This week's book bubble switches gears from my newest novel, Charleston Green, to the conclusion of The Cracked Slipper Series, The Glass Rainbow. Author Confession: It took me eight years to write this book!! I started it in 2012, right before my life took a major unplanned turn. One thing led to another, and the conclusion to Eleanor's circumspect happily-ever-after stayed in the proverbial drawer (i.e., in a word document on my computer) until the summer of 2019. Even when I took a break from writing, these characters and this world never left me. I honestly missed them! They were so compelling to me when I started The Cracked Slipper in 2009, that I had to write their story. I am so glad that I have these books, because every time I reread them, it's like visiting old friends. Here's an excerpt of the first scene of The Glass Rainbow. I remember when I wrote it, I was so excited to "spend time" with Eleanor again. Enjoy!
“...a sophisticated and fantastical twist to the beloved Cinderella fairy tale.” — A. G. Howard, author of the Splintered Series.. When Eleanor Brice loses a glass slipper, she unexpectedly gains a royal fiancé and a way out of her abusive stepmother’s house. Unfortunately, eight years of mistreatment, isolation, and clandestine book learning hardly prepared Eleanor for life at Eclatant Palace, where women are seen, not heard. According to Eleanor’s eavesdropping parrot, no one at court appreciates her unladylike tendency to voice her opinion. To make matters worse, Gregory Desmarais, Crown Prince of Cartheigh, spends his last night of bachelorhood on a drunken whoring spree. Before the ink dries on her marriage proclamation, Eleanor realizes she loves her husband’s best friend, the intellectual, surprisingly sensitive former soldier, Dorian Finley. As Gregory’s mercurial nature comes to light, Eleanor wrestles with her feelings for Dorian, flounders in her new role, and makes powerful enemies—foes who use Eleanor as a scapegoat in a magical plot to unseat the royal family. Eleanor Brice is a princess. She lives in an enchanted castle. She even has her own unicorn. But she’s lived through childhood trauma, she has insecurities and anxieties, and she makes dreadful relationship choices. In short, she’s a real woman in a fairy tale world, and this is her happily-ever-after.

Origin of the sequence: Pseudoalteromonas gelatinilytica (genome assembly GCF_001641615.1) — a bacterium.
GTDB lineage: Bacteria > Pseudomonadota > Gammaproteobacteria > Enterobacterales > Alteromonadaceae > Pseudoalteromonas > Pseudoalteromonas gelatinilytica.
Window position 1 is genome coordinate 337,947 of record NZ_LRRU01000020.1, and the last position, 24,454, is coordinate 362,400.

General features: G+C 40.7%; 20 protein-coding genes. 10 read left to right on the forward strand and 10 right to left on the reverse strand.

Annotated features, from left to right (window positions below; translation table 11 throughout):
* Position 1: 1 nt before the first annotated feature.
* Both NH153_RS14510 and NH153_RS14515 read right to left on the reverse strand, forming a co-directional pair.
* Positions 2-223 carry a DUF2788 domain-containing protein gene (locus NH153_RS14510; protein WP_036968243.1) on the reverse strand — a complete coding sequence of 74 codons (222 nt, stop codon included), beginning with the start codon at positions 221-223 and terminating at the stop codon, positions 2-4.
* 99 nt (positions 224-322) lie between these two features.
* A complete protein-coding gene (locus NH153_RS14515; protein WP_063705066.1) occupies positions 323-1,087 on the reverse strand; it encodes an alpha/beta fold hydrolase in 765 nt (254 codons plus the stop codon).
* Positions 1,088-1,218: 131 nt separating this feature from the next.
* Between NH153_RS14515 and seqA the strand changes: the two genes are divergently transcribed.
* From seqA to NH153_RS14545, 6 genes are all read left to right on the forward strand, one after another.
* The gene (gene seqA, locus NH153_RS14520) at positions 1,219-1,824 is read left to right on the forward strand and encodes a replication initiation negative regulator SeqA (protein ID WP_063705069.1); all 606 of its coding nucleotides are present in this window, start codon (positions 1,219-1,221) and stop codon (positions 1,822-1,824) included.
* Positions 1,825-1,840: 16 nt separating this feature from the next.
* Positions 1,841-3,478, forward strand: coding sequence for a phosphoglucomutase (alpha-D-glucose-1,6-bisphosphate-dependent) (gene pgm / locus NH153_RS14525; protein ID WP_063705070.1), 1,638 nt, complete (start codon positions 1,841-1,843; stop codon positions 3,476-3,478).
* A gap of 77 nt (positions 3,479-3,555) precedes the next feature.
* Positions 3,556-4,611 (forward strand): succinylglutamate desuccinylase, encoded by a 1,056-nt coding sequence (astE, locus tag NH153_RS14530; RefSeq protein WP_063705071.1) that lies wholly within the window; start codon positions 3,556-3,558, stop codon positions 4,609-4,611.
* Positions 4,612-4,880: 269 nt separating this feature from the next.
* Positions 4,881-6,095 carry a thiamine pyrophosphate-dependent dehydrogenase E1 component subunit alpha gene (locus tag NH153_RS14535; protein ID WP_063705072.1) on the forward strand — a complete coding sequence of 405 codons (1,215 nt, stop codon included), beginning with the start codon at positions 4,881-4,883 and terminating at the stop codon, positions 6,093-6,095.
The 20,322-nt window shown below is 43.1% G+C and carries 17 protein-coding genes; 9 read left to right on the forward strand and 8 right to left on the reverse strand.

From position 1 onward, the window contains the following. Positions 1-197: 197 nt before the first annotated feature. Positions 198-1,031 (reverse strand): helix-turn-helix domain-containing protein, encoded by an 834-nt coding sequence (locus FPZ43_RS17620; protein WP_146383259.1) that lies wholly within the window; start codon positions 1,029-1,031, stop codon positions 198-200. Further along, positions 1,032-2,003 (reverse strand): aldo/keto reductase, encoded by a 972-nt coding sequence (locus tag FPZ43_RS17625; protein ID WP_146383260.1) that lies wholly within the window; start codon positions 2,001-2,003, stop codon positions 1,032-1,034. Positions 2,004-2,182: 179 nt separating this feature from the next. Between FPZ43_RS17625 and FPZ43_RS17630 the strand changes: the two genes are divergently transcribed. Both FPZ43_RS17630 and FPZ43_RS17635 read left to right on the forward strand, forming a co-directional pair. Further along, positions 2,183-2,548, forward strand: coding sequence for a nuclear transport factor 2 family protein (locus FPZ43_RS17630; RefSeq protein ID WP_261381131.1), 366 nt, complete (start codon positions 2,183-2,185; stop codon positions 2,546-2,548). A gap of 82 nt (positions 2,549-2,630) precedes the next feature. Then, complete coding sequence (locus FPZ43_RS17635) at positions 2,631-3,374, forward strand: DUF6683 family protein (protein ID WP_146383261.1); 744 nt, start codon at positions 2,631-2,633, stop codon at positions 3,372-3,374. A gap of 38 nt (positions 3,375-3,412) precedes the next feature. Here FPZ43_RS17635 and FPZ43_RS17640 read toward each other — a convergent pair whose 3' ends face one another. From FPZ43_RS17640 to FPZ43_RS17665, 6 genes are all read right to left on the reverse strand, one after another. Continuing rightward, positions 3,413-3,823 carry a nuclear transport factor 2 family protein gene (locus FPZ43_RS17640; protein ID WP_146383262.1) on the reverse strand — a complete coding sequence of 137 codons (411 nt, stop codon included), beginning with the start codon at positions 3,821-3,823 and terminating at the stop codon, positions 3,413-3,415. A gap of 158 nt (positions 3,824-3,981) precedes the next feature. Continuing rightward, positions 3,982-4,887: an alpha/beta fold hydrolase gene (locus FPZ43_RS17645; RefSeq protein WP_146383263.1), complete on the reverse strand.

The love triangles is a storytelling device readers either love or hate. Personally, I'm on team triad. I enjoy the tension these dynamics create in a story with romantic elements. I do think, however, that they should stem from compelling, unique relationship dynamics. It's a little tiresome to see the same old trope: plain, boring girl has two handsome, charming men pursuing her, simply because they see her "true beauty." Or conversely, wholly unpleasant man has multiple women desperately fighting over him and making total fools of themselves. Of course, all these dynamics can also apply to fictional LGBT relationships. To avoid cliches in The Cracked Slipper's central love triangle, I tried to focus on the character's personalities and the constraints society places on them. This excerpt from The Cracked Slipper hopefully succeeds!
Eleanor Brice, the heroine of The Cracked Slipper Series, faces many trials in the first volume of the series. In volume two, The Dragon Choker, her challenges increase tenfold. I’ve had a few readers lament that I’m too hard on her! Without giving anything away, in The Dragon Choker, she does indeed suffer unimaginable losses, terrible danger, and a brutal reckoning. I love Eleanor like my own sister! So why am I giving her so much hell? First, the series covers a significant span of Eleanor’s life. As she ages, her problems grow up with her. Second, in my own life, I’ve found my greatest challenges (and there have been many), have led to my greatest growth. I wouldn’t be the person I am without those losses. I give Eleanor so many problems because I want her to reach her full potential. She would not be able to fully rise to the occasion in the third book if she hadn’t overcome the tribulations of her earlier adventures. This excerpt from The Cracked Slipper gives some insight into her marriage problems. The toxic dynamics between Eleanor and Gregory only get worse in The Dragon Choker, but I promise, Eleanor is up to the challenge. She’ll be a better person for it.